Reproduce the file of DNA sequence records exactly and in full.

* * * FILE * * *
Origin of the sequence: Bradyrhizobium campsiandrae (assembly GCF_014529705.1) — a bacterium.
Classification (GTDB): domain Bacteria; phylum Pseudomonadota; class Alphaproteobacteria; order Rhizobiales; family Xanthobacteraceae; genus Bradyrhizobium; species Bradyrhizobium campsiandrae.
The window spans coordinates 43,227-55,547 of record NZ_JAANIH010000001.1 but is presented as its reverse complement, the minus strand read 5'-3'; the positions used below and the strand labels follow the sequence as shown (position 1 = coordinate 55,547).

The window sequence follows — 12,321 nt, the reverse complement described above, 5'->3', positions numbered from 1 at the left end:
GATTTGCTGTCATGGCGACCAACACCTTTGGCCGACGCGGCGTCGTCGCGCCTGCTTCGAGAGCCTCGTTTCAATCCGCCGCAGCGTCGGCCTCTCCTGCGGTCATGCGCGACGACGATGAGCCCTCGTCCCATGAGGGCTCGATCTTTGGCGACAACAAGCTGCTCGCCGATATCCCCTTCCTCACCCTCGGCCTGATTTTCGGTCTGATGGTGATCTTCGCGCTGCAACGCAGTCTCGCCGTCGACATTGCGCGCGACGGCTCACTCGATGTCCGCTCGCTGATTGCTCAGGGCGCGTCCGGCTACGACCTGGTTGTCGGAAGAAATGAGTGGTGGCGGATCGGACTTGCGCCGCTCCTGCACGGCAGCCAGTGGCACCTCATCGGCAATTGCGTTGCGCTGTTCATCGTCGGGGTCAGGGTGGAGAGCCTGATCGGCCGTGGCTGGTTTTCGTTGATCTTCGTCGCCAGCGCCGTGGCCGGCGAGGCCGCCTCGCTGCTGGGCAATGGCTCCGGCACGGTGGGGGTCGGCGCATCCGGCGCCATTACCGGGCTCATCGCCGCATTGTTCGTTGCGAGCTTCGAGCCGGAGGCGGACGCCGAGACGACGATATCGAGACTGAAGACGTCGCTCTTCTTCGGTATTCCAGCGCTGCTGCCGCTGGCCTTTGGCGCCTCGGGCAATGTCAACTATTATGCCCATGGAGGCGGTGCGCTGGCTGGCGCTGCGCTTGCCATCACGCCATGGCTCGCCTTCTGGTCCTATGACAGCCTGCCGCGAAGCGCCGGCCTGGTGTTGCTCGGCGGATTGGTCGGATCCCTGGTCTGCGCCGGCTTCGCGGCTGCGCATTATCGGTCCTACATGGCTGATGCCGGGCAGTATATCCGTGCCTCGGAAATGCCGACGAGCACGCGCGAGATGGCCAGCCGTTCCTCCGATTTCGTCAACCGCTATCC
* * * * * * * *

Origin of the sequence: Bradyrhizobium campsiandrae (assembly GCF_014529705.1) — a bacterium.
Classification (GTDB): domain Bacteria; phylum Pseudomonadota; class Alphaproteobacteria; order Rhizobiales; family Xanthobacteraceae; genus Bradyrhizobium; species Bradyrhizobium campsiandrae.
The window spans coordinates 43,227-55,547 of record NZ_JAANIH010000001.1 but is presented as its reverse complement, the minus strand read 5'-3'; the positions used below and the strand labels follow the sequence as shown (position 1 = coordinate 55,547).

The window sequence follows — 12,321 nt, the reverse complement described above, 5'->3', positions numbered from 1 at the left end:
GATTTGCTGTCATGGCGACCAACACCTTTGGCCGACGCGGCGTCGTCGCGCCTGCTTCGAGAGCCTCGTTTCAATCCGCCGCAGCGTCGGCCTCTCCTGCGGTCATGCGCGACGACGATGAGCCCTCGTCCCATGAGGGCTCGATCTTTGGCGACAACAAGCTGCTCGCCGATATCCCCTTCCTCACCCTCGGCCTGATTTTCGGTCTGATGGTGATCTTCGCGCTGCAACGCAGTCTCGCCGTCGACATTGCGCGCGACGGCTCACTCGATGTCCGCTCGCTGATTGCTCAGGGCGCGTCCGGCTACGACCTGGTTGTCGGAAGAAATGAGTGGTGGCGGATCGGACTTGCGCCGCTCCTGCACGGCAGCCAGTGGCACCTCATCGGCAATTGCGTTGCGCTGTTCATCGTCGGGGTCAGGGTGGAGAGCCTGATCGGCCGTGGCTGGTTTTCGTTGATCTTCGTCGCCAGCGCCGTGGCCGGCGAGGCCGCCTCGCTGCTGGGCAATGGCTCCGGCACGGTGGGGGTCGGCGCATCCGGCGCCATTACCGGGCTCATCGCCGCATTGTTCGTTGCGAGCTTCGAGCCGGAGGCGGACGCCGAGACGACGATATCGAGACTGAAGACGTCGCTCTTCTTCGGTATTCCAGCGCTGCTGCCGCTGGCCTTTGGCGCCTCGGGCAATGTCAACTATTATGCCCATGGAGGCGGTGCGCTGGCTGGCGCTGCGCTTGCCATCACGCCATGGCTCGCCTTCTGGTCCTATGACAGCCTGCCGCGAAGCGCCGGCCTGGTGTTGCTCGGCGGATTGGTCGGATCCCTGGTCTGCGCCGGCTTCGCGGCTGCGCATTATCGGTCCTACATGGCTGATGCCGGGCAGTATATCCGTGCCTCGGAAATGCCGACGAGCACGCGCGAGATGGCCAGCCGTTCCTCCGATTTCGTCAACCGCTATCC